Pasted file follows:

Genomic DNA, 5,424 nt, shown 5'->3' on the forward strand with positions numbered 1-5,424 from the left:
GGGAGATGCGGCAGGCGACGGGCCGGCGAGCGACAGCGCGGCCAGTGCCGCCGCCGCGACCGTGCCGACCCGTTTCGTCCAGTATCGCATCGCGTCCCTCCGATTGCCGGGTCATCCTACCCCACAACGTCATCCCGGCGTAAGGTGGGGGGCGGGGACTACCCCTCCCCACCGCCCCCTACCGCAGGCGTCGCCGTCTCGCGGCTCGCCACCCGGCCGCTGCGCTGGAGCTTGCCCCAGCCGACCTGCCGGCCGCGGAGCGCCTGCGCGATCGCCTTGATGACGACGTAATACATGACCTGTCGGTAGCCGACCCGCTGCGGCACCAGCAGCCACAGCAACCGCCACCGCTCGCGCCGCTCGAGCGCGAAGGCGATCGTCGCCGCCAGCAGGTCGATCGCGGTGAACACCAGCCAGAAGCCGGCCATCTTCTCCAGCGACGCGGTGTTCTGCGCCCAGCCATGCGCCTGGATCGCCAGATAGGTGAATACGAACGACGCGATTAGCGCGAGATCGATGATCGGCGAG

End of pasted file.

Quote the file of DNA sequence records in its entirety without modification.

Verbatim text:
Genomic DNA, 5,424 nt, shown 5'->3' on the forward strand with positions numbered 1-5,424 from the left:
GGGAGATGCGGCAGGCGACGGGCCGGCGAGCGACAGCGCGGCCAGTGCCGCCGCCGCGACCGTGCCGACCCGTTTCGTCCAGTATCGCATCGCGTCCCTCCGATTGCCGGGTCATCCTACCCCACAACGTCATCCCGGCGTAAGGTGGGGGGCGGGGACTACCCCTCCCCACCGCCCCCTACCGCAGGCGTCGCCGTCTCGCGGCTCGCCACCCGGCCGCTGCGCTGGAGCTTGCCCCAGCCGACCTGCCGGCCGCGGAGCGCCTGCGCGATCGCCTTGATGACGACGTAATACATGACCTGTCGGTAGCCGACCCGCTGCGGCACCAGCAGCCACAGCAACCGCCACCGCTCGCGCCGCTCGAGCGCGAAGGCGATCGTCGCCGCCAGCAGGTCGATCGCGGTGAACACCAGCCAGAAGCCGGCCATCTTCTCCAGCGACGCGGTGTTCTGCGCCCAGCCATGCGCCTGGATCGCCAGATAGGTGAATACGAACGACGCGATTAGCGCGAGATCGATGATCGGCGAG